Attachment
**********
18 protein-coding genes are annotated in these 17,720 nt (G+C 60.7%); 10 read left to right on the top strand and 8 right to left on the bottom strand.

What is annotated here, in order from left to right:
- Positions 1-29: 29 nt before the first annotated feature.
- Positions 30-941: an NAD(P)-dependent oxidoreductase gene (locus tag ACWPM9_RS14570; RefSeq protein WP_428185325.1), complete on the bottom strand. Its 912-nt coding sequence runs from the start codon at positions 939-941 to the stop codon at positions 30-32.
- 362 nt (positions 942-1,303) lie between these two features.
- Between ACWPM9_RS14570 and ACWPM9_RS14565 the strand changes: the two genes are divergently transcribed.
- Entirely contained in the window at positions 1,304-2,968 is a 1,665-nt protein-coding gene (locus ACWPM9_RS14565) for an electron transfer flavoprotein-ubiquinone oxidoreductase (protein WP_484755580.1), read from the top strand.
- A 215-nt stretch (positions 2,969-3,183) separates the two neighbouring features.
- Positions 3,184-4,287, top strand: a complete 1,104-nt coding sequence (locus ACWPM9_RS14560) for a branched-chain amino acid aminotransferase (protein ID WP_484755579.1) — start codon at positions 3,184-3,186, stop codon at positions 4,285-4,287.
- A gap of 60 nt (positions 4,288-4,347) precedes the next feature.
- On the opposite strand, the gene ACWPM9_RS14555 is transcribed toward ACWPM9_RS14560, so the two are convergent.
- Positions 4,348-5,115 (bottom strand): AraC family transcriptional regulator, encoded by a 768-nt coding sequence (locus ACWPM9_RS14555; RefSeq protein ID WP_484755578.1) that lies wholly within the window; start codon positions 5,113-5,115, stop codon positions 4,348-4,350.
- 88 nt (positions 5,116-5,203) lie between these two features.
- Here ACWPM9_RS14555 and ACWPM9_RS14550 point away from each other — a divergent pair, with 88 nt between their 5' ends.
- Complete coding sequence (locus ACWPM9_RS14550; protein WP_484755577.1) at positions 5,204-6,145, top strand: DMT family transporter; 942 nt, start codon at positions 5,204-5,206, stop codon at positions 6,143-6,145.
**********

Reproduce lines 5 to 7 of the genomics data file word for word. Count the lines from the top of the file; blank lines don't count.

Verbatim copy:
- 362 nt (positions 942-1,303) lie between these two features.
- Between ACWPM9_RS14570 and ACWPM9_RS14565 the strand changes: the two genes are divergently transcribed.
- Entirely contained in the window at positions 1,304-2,968 is a 1,665-nt protein-coding gene (locus ACWPM9_RS14565) for an electron transfer flavoprotein-ubiquinone oxidoreductase (protein WP_484755580.1), read from the top strand.